Monday, May 17, 2010I've had quite a few topics I've wanted to write about lately, but I think my literary writer's block has spilled over into other areas. All right, it's not writer's block so much as writer's frustration, or writer's exhaustion. Basically my paying gig has been so taxing over the last several weeks, as have the strains of BH's job search, that putting written words together in something resembling a logical order has just been too much for my teensy little brain. There! That at least touches on the two or three most important personal issues I've been coping with lately.
One small thing I stumbled across today is a blog in Britain with the same title as my blog, and (not surprisingly) the same quotes from Sieyes in the top bar. Very weird feeling. I felt bad that they had so many more posts than I did but then I realized that it was a community blog. Whew.
I am not going to talk about the BP oil spill except to say that I find the continuing support for offshore drilling among the American public deeply depressing. There's nothing more to comment on other than repetitive exclamations of horribleness.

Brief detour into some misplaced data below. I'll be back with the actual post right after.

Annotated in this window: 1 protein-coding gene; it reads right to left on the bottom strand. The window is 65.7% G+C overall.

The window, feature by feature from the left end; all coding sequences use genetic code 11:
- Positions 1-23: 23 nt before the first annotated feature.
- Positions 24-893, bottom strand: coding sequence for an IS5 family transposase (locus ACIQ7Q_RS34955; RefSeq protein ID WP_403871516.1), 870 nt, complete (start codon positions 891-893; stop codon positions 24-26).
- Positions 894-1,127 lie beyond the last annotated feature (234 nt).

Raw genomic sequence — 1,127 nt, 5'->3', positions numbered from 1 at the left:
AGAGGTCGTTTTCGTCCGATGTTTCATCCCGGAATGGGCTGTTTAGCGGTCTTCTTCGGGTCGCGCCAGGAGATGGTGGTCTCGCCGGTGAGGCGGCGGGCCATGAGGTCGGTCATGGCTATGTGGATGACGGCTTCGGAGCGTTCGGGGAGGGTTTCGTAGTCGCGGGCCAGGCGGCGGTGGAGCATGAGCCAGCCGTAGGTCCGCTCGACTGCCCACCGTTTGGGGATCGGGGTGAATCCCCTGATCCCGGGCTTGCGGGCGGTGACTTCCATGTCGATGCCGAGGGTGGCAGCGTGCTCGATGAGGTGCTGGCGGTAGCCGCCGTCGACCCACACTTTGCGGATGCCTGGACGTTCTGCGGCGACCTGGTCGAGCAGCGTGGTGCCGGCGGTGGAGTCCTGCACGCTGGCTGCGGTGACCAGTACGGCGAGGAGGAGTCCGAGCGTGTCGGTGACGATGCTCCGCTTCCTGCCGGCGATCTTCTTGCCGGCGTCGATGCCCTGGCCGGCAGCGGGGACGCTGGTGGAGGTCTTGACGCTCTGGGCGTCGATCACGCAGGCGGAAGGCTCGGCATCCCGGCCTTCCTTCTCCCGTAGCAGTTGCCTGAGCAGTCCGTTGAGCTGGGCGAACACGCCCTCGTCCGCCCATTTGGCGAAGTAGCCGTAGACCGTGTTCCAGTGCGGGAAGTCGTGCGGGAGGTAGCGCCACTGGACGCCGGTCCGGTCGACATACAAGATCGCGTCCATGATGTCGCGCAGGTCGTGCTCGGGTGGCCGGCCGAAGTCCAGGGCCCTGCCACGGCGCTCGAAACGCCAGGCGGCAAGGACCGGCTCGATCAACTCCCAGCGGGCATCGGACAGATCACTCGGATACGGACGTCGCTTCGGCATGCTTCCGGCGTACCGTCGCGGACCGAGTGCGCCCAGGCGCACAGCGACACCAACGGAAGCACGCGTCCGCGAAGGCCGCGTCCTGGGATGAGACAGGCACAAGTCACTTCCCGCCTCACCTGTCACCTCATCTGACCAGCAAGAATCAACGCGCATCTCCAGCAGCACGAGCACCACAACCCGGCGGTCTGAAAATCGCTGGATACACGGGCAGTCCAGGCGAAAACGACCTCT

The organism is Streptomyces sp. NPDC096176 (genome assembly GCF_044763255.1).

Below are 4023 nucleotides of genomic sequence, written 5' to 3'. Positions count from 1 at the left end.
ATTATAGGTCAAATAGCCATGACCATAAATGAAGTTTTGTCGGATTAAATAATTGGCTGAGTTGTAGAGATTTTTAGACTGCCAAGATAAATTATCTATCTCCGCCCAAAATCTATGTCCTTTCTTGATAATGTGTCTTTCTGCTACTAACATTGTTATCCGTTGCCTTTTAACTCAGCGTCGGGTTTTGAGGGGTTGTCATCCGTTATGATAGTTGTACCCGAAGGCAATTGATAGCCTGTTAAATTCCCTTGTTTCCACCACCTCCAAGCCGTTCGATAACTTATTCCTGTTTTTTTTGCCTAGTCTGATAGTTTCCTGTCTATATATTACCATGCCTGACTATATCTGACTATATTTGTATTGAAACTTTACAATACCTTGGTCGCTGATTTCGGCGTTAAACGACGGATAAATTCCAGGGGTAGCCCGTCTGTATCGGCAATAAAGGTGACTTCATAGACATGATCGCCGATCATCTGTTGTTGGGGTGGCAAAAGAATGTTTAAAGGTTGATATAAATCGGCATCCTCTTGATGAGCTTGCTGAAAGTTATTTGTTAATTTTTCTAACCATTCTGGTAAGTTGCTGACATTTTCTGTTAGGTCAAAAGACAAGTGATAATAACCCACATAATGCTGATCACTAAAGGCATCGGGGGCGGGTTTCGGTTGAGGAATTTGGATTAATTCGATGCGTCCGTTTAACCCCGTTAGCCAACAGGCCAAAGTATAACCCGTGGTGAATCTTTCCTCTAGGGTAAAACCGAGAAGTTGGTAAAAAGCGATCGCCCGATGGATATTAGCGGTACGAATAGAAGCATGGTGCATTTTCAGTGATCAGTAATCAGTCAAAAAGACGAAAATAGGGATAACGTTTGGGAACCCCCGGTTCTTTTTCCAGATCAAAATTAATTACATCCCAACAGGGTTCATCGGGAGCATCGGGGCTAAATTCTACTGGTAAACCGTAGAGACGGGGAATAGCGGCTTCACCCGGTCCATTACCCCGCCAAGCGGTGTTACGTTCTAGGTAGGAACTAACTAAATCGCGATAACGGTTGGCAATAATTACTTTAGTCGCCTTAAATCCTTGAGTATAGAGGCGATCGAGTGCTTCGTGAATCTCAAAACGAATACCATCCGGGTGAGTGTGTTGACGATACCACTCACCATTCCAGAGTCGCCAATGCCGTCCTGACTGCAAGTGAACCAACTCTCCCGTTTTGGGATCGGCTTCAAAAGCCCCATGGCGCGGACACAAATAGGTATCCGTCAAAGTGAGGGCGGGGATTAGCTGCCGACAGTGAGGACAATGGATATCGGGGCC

As for the Kagan nomination, I'm going to have be consistent and say that no blank slates on the Supreme Court means no blank slates on the Supreme Court. I don't care if Obama thinks Kagan is neat - I need to think she's neat before I'm willing to give her the power to re-write the constitution for the rest of her life. The fact that she's purported to agree with Obama on executive power - one of the areas where I am the most disgusted with Obama's presidency - only gives me added reasons to reject her. Supreme Court nominees shouldn't be given a pass on their judicial philosophy - they should be positively grilled on it. The problem with the Bork nomination wasn't that Bork was savaged by the Senate Judiciary Committee, but that Bork was a reactionary whose judicial beliefs were far outside the mainstream of American political thought. The process worked precisely as it was supposed to and should be repeated for each and every person who is nominated to the bench. If I was on the Judiciary Committee and Kagan - or any other nominee - dared to stonewall me the way that nominees have been doing for going on two decades now, I would vote against them. By the way, I think Matt Yglesias is on to something and we should end lifetime appointments to the bench. 18 years would be enough. Heck, let's institute age limits for Senators and House members, while we're at it.
Posted by Arbitrista @ 2:38 PM
I couldn't have said it better about the SC nomination!By Seeking Solace, at 7:44 PM
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